For months, the MSM has been deeply deceptive about Mormonism – almost as deceptive as Mitt Romney himself. It’s not just that the MSM is not asking the right questions. Since Romney announced his candidacy, the media has aided and abetted him in deliberately sidestepping or miscasting the issues raised by his faith.

Writing in Slate, Vanity Fair columnist Christopher Hitchens calls Romney’s handling of the rare media question about his beliefs a form of “three-card monte.” The tactic is working: “Most journalists have tacitly agreed that it’s off-limits to ask the former governor about the tenets of the Mormon cult.”

Time magazine’s James Poniewozik wonders whether “Romney is banking on the squeamishness of the media” on matters of faith: “The media are nervous to begin with about being painted as secularist elitists out of touch with ‘real America.’ This might make the press more likely to give credit to claims of ‘bigotry’ and frame the question as to whether Romney ‘overcame’ them – rather than, say, whether … voters’ reasons for rejecting him are valid in the first place.”

In contrast to Hitchens, who demands “straight answers” from Romney about why he is being secretive – if not downright dodgy (second item) – about his beliefs, The Wall Street Journal’s John Fund and other “journalists” actually advised Romney to flick away inconvenient inquires with glib answers. One reader vainly pleaded with Fund to do his job and not cover the Romney campaign by recycling PR backgrounders put out by the Mormon Church.

Romney himself is faulted by some for being fuzzy about his beliefs to woo a group of voters who are fervent about theirs.

Writing in The Atlantic, Andrew Sullivan argues that, “He simply cannot elide the profound theological differences between the LDS church and mainstream Christianity. … [I]f you are appealing to religious people, especially fundamentalists, on the basis of faith, you cannot logically then ask them to ignore the content of the faith.”

It is precisely what Romney wants the media and voters to ignore – plus his wounded swan act – that drives Hitchens to apoplexy (to be fair, he’s perpetually in a state of near-apoplexy so it doesn’t take much for him to get the rest of the way there):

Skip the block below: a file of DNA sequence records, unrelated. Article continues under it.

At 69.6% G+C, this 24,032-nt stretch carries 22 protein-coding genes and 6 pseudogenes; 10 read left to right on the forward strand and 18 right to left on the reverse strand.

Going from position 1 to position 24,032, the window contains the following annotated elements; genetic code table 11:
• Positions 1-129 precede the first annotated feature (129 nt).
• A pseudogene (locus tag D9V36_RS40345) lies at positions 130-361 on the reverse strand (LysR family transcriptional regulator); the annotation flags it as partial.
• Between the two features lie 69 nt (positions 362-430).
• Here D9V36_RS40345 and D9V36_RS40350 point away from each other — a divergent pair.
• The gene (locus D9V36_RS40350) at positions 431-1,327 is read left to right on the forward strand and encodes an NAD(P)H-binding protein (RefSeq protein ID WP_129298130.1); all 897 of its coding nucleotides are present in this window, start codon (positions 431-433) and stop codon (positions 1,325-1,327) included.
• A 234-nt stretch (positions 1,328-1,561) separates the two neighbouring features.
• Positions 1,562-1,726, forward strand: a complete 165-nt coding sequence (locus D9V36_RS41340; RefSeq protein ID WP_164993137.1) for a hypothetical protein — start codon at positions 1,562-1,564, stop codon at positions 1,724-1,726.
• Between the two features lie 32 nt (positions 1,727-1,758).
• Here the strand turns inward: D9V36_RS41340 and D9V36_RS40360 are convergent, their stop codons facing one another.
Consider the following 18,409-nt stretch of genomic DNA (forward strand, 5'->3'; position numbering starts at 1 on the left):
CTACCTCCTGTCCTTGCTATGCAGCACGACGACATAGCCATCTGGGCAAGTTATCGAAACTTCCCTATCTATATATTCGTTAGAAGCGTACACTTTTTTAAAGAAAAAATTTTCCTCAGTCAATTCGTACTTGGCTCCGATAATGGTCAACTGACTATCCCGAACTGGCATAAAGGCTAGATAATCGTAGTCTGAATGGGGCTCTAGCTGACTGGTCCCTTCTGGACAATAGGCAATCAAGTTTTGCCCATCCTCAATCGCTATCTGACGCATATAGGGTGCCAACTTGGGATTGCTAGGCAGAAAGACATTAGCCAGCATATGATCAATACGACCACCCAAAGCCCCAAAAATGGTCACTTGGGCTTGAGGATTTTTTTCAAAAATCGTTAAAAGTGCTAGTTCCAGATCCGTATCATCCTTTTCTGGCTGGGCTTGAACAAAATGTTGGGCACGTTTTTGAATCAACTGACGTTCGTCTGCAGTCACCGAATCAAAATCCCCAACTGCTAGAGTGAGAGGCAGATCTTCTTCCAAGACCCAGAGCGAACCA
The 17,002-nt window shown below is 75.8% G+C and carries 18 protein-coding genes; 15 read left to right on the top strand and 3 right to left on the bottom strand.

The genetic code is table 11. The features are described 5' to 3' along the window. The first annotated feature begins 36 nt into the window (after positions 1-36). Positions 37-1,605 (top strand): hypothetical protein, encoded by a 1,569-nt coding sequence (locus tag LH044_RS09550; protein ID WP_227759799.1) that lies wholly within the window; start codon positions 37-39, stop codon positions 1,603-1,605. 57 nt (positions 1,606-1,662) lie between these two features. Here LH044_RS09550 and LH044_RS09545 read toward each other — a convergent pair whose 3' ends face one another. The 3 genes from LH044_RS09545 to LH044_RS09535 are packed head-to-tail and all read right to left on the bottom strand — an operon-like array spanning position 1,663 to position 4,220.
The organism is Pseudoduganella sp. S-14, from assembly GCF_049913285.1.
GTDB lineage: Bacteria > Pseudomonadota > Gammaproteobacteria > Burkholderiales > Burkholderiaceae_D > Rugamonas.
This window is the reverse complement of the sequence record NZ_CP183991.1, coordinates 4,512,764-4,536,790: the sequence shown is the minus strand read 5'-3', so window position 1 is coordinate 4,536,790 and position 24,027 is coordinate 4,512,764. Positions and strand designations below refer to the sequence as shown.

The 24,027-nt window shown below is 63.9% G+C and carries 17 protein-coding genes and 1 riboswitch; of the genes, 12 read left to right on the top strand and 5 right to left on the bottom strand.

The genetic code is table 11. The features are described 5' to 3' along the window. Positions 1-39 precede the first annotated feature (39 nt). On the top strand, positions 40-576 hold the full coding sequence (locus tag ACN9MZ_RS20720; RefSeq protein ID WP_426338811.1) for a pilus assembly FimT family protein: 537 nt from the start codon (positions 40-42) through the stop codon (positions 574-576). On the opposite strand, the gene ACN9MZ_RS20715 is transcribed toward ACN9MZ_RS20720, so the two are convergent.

Romney makes himself absurd by saying that Mormons may not be asked about the tenets of their faith, lest this infringe the constitutional ban on a religious test for public office. Here is another failure of understanding on his part. He is not being told: Answer this question in the wrong way, and you become ineligible. He is being told: Your family is prominent in a notorious church that proselytizes its views in a famously aggressive manner. Are you only now deciding to make a secret of your beliefs? And if so, why?

Would he expect a Scientologist to be able to avoid questions about L. Ron Hubbard? … If an atheist was running against him, would Romney make nothing of the fact? …

Jay Cost of RealClearPolitics explains why Romney’s strategy of preaching to the evangelical choir was doomed from the start:

Five years ago, he had little to do with evangelical Christians. Now – through his positions, his language, and his emphases – he wants them to believe he is just like they are. … But surely he must expect those voters to be wary of the systematic changes that a 60 year old man has undergone … Is it unreasonable for those whom he is openly courting (on their terms) to inquire a bit about the origins of his policy preferences, to want some insight into his inner being, to see whether he will remain faithful to his promises once in office?

The Speech was billed as “an opportunity for Governor Romney to share his views on … how [his] own faith would inform his presidency if he were elected” – but ended up being “a caricature of Clintonian triangulation,” which left many Christians unsatisfied and unmoved:

† Republican Steve Carlson, a Pentecostal Christian and a consultant for the nonprofit voter-education organization Iowa Christian Alliance tells The Wall Street Journal (subscription required): “If my choice is between Mike Huckabee, who I know is saved, and Gov. Romney, who as a Mormon … [sic] I’m going to pick Mike Huckabee” while fellow Iowan and Huckabee supporter Bernie Hayes says, “I don’t want a president who believes something so off-base. The fact that Mr. Romney doesn’t want to discuss his faith “makes it worse.”

† Peter Bonnano, pastor of Grace Capital Church in Pembroke, NH, tells The Concord Monitor that The Speech was “pretty generic” and that “I don’t think he’s going to change anyone’s mind who knows the doctrine of Mormonism.” Bonnano adds: “He made a comment in his speech that he was unwilling to describe the distinctive doctrines. Why not? It’s deceptive when you’re unwilling to say, ‘I really do believe in that.’ Tom Cruise is willing to talk about Scientology.”

† Father Jonathan Morris, a Catholic priest who comments on matters of faith for Fox News, is also troubled by Romney’s evasiveness: “[I]f today becomes the unraveling point of his candidacy, it will be because Mitt Romney did not have the courage or wisdom to say what he, as a Mormon, actually believes – all of it, without pretending his creed is no different than the Christian creed.”

Taken together, these folks are saying that The Speech amounted to nothing more than putting lipstick on a pig – while maintaining that the pig is, in fact, a horse. Honesty is always the best policy.

Note: The Stiletto writes about politics and other stuff at The Stiletto Blog.

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